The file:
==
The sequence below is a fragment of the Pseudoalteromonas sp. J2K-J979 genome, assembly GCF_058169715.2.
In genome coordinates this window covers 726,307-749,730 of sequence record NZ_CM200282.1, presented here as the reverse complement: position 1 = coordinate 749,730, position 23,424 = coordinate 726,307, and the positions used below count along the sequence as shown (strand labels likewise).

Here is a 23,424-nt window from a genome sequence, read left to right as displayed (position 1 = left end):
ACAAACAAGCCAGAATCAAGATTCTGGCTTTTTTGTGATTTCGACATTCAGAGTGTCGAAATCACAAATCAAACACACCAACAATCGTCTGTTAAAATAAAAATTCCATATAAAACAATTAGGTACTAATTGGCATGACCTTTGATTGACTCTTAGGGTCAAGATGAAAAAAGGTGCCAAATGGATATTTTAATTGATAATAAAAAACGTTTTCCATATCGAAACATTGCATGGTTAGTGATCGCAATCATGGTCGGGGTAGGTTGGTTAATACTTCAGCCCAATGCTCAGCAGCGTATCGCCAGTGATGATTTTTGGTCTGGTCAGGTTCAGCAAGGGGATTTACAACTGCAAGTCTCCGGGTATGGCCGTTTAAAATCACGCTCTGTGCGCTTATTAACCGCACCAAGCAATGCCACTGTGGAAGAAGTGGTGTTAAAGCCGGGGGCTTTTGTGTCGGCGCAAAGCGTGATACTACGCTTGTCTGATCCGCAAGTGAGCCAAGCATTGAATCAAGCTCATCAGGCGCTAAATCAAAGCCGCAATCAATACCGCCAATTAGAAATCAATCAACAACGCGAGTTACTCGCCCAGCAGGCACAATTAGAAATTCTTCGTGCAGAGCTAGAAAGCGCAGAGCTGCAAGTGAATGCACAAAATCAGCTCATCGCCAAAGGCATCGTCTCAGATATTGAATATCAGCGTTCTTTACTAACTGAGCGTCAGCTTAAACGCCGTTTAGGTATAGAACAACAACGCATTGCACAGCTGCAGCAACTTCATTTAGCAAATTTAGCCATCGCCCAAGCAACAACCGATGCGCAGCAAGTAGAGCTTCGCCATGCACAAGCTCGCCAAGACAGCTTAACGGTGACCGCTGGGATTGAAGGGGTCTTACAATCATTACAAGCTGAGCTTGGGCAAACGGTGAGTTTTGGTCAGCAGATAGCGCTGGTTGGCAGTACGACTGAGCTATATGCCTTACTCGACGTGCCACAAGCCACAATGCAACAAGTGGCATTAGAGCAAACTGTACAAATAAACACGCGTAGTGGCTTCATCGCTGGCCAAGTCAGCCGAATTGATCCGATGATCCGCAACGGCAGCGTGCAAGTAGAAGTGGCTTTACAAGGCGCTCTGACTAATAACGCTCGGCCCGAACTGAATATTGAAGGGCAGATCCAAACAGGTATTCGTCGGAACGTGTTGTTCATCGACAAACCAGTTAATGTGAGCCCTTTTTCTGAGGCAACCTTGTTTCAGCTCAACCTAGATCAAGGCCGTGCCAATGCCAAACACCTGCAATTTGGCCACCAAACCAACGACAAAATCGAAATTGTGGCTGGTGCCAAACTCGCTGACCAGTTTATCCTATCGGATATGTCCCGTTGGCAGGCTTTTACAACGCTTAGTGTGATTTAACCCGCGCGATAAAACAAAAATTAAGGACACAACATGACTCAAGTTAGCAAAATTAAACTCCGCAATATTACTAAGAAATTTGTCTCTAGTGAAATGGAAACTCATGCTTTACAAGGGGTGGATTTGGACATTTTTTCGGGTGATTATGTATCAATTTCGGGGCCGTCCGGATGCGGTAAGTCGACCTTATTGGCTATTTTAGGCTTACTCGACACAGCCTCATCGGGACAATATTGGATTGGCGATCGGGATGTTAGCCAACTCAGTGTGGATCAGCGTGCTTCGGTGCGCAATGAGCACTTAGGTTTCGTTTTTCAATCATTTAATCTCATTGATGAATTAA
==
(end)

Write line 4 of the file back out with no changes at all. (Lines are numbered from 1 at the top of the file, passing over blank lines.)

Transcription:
ACAAACAAGCCAGAATCAAGATTCTGGCTTTTTTGTGATTTCGACATTCAGAGTGTCGAAATCACAAATCAAACACACCAACAATCGTCTGTTAAAATAAAAATTCCATATAAAACAATTAGGTACTAATTGGCATGACCTTTGATTGACTCTTAGGGTCAAGATGAAAAAAGGTGCCAAATGGATATTTTAATTGATAATAAAAAACGTTTTCCATATCGAAACATTGCATGGTTAGTGATCGCAATCATGGTCGGGGTAGGTTGGTTAATACTTCAGCCCAATGCTCAGCAGCGTATCGCCAGTGATGATTTTTGGTCTGGTCAGGTTCAGCAAGGGGATTTACAACTGCAAGTCTCCGGGTATGGCCGTTTAAAATCACGCTCTGTGCGCTTATTAACCGCACCAAGCAATGCCACTGTGGAAGAAGTGGTGTTAAAGCCGGGGGCTTTTGTGTCGGCGCAAAGCGTGATACTACGCTTGTCTGATCCGCAAGTGAGCCAAGCATTGAATCAAGCTCATCAGGCGCTAAATCAAAGCCGCAATCAATACCGCCAATTAGAAATCAATCAACAACGCGAGTTACTCGCCCAGCAGGCACAATTAGAAATTCTTCGTGCAGAGCTAGAAAGCGCAGAGCTGCAAGTGAATGCACAAAATCAGCTCATCGCCAAAGGCATCGTCTCAGATATTGAATATCAGCGTTCTTTACTAACTGAGCGTCAGCTTAAACGCCGTTTAGGTATAGAACAACAACGCATTGCACAGCTGCAGCAACTTCATTTAGCAAATTTAGCCATCGCCCAAGCAACAACCGATGCGCAGCAAGTAGAGCTTCGCCATGCACAAGCTCGCCAAGACAGCTTAACGGTGACCGCTGGGATTGAAGGGGTCTTACAATCATTACAAGCTGAGCTTGGGCAAACGGTGAGTTTTGGTCAGCAGATAGCGCTGGTTGGCAGTACGACTGAGCTATATGCCTTACTCGACGTGCCACAAGCCACAATGCAACAAGTGGCATTAGAGCAAACTGTACAAATAAACACGCGTAGTGGCTTCATCGCTGGCCAAGTCAGCCGAATTGATCCGATGATCCGCAACGGCAGCGTGCAAGTAGAAGTGGCTTTACAAGGCGCTCTGACTAATAACGCTCGGCCCGAACTGAATATTGAAGGGCAGATCCAAACAGGTATTCGTCGGAACGTGTTGTTCATCGACAAACCAGTTAATGTGAGCCCTTTTTCTGAGGCAACCTTGTTTCAGCTCAACCTAGATCAAGGCCGTGCCAATGCCAAACACCTGCAATTTGGCCACCAAACCAACGACAAAATCGAAATTGTGGCTGGTGCCAAACTCGCTGACCAGTTTATCCTATCGGATATGTCCCGTTGGCAGGCTTTTACAACGCTTAGTGTGATTTAACCCGCGCGATAAAACAAAAATTAAGGACACAACATGACTCAAGTTAGCAAAATTAAACTCCGCAATATTACTAAGAAATTTGTCTCTAGTGAAATGGAAACTCATGCTTTACAAGGGGTGGATTTGGACATTTTTTCGGGTGATTATGTATCAATTTCGGGGCCGTCCGGATGCGGTAAGTCGACCTTATTGGCTATTTTAGGCTTACTCGACACAGCCTCATCGGGACAATATTGGATTGGCGATCGGGATGTTAGCCAACTCAGTGTGGATCAGCGTGCTTCGGTGCGCAATGAGCACTTAGGTTTCGTTTTTCAATCATTTAATCTCATTGATGAATTAA